Payroll & Auto Enrolment – All In One

FAQs

  1. What is Auto Enrolment?

Auto Enrolment is a new legal requirement and all employers are obliged to provide a pension that meets the minimum standards by 2018 (it is phased in for different sizes of employers from 2012). All employees over age 22 and below State Retirement Age, who work or ordinarily work in the UK, must be enrolled into a pension scheme as long as they earn over a certain amount per week or month.

  1. Why did the government introduce Automatic Enrolment?

The government has stated that it is committed to improving pension saving in the UK to ensure that individuals have the best possible income in retirement from all sources. As you will be aware the recent budget announcement regarding pension funds and the options individuals now have has been unveiled. It is the biggest change to the industry in over 100 years. The Government are committed to ensuring retirees get the best possible outcome for their retirement.

  1. Can I get help to make sure my employees receive the communication required by the Department for Work and Pensions for auto enrolment?

Yes. We will undertake all of your statutory communication obligations for all workers for whom our selected pension provider is being used (i.e. including entitled workers and non-eligible jobholders who do not join the Plan). This is a requirement of the auto-enrolment regulations and we will assist you in meeting this obligation.

  1. What happens if my business does not comply with Automatic Enrolment?

Your company will be deemed to be acting unlawfully and there are a number of actions that can be taken, including for more serious prolonged and repeated breaches a fine payable for each day that you are non-compliant. Please refer to “what are the costs”

  1. As an employer, what’s the benefit of providing a pension scheme for my employees?

Many staff value an employer who helps them in ensuring that they have an income in retirement. While it will not always be the most important determinant, as workers get older and start looking towards retirement it can be a key HR issue. Conversely, now that employers are not able to forcibly retire workers solely on age grounds, you need to ask whether you are happy for your staff to continue working late into their 60s or even into their 70s. Employees are more likely to wish to retire at a point when they can afford it and a good workplace pension can assist in succession planning. Given that compliance with the legislation is required, the more positively you sell the benefits to your employees, the more value they will put on you providing those benefits. If you provide them begrudgingly, you will still have the cost of the providing the benefits. It gives you the employer an opportunity to turn a legal requirement into a benefit by embracing this obligation as soon as possible.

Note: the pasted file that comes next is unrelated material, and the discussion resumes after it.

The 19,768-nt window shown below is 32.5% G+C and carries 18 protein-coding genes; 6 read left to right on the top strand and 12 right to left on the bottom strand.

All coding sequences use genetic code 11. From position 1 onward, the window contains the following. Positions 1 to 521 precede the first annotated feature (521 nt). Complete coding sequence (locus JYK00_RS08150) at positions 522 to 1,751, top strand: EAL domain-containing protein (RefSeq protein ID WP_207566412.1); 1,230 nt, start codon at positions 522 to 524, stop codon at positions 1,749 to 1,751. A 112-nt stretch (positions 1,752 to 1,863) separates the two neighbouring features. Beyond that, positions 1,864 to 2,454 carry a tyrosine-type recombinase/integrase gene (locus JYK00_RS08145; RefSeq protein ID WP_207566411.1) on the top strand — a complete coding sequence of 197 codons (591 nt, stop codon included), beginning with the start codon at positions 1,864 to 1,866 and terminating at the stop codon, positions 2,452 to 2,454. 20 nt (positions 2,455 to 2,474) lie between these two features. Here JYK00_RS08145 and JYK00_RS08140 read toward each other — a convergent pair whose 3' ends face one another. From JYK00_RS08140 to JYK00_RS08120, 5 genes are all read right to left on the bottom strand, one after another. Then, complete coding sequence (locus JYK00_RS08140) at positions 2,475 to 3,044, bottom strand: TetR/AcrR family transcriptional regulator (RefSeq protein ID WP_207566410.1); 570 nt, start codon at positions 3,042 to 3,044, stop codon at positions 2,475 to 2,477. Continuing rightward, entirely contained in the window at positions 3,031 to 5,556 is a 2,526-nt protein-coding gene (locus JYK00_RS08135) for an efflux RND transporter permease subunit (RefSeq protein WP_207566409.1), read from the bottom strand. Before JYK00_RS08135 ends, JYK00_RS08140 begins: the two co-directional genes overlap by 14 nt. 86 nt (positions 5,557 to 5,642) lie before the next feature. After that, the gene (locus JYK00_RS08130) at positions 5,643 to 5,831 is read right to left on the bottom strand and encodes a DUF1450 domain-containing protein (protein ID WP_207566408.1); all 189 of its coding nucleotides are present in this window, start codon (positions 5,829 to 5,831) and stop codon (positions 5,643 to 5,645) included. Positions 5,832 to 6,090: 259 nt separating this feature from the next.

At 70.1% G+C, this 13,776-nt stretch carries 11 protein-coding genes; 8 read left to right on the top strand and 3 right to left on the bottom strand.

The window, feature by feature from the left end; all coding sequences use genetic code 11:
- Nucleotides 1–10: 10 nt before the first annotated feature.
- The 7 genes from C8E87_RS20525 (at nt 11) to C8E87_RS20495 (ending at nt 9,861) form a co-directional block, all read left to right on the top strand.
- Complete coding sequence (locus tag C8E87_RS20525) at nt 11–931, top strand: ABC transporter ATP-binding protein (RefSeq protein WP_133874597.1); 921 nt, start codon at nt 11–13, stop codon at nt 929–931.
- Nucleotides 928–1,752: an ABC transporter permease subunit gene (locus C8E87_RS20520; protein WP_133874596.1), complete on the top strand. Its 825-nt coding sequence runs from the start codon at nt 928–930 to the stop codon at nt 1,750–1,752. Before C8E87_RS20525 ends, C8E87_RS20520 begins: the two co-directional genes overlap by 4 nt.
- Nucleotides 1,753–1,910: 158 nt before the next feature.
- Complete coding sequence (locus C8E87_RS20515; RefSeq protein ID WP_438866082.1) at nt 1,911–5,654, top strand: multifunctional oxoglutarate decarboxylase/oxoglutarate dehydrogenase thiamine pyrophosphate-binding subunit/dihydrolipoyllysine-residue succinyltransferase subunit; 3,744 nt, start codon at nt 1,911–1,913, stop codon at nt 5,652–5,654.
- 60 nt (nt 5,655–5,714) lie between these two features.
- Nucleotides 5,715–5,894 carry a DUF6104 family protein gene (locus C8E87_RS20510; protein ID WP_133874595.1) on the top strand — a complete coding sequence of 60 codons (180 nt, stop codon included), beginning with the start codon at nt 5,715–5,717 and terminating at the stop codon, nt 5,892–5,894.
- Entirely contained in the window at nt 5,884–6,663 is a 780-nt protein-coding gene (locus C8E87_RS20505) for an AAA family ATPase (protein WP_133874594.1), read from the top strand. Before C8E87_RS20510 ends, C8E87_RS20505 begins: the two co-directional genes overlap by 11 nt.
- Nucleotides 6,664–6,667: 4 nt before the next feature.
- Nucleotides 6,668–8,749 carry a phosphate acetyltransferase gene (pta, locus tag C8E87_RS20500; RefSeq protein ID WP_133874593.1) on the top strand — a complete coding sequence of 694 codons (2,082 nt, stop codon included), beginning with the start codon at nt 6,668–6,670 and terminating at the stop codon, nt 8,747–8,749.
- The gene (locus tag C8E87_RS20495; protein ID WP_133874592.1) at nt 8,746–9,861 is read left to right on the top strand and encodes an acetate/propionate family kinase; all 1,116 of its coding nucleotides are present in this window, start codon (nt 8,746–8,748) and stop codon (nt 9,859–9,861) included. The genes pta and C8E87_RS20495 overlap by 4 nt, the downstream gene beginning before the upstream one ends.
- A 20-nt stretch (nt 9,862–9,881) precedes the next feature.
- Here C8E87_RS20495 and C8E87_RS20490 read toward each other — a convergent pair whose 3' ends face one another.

1. Can I give my employees cash incentives to not use our pension scheme to reduce my own cost?

No. It is unlawful to either provide incentives to workers to induce them to opt out or to threaten them with any consequences of not opting out. The Pension Regulator will take a serious view on this matter when it comes to light

  1. What kind of pension schemes are there?

Pension schemes can be set up in a number of different ways and have a range of confusing titles. However, most pensions these days will be some form of defined contribution scheme (the amount that is paid into the pension is known, the value of the fund at retirement is unknown), where a pot of money is accumulated. The recent Budget announcement now means that an employee is no longer obliged to use that fund to buy an annuity in retirement. The options are now far more extensive allowing clients to go into Drawdown or even take the full amount of the pension fund if they so wish, subject to taxation regulation at the time of the fund being taken.

  1. Can we offer differing contributions and structures for different members?

You can design the plan to meet your business needs, including offering increasing contribution rates over time and/or variable rates where you can offer more if employees pay more. These can also differ for employee groups. The clearer and simpler the structure, the easier it will be to communicate and manage. For example: you may wish to offer enhanced benefits to certain key employees and just the minimum legally required for others.

  1. Can we postpone individual employees or must they be grouped?

You can only postpone groups and not individual employees. However, you can treat separate groups of employees differently, but you should consider the practical impact on your own processes of doing this. Is it not more productive to do this once and get it right than repeat the process time and again for each group of employees? One time one cost.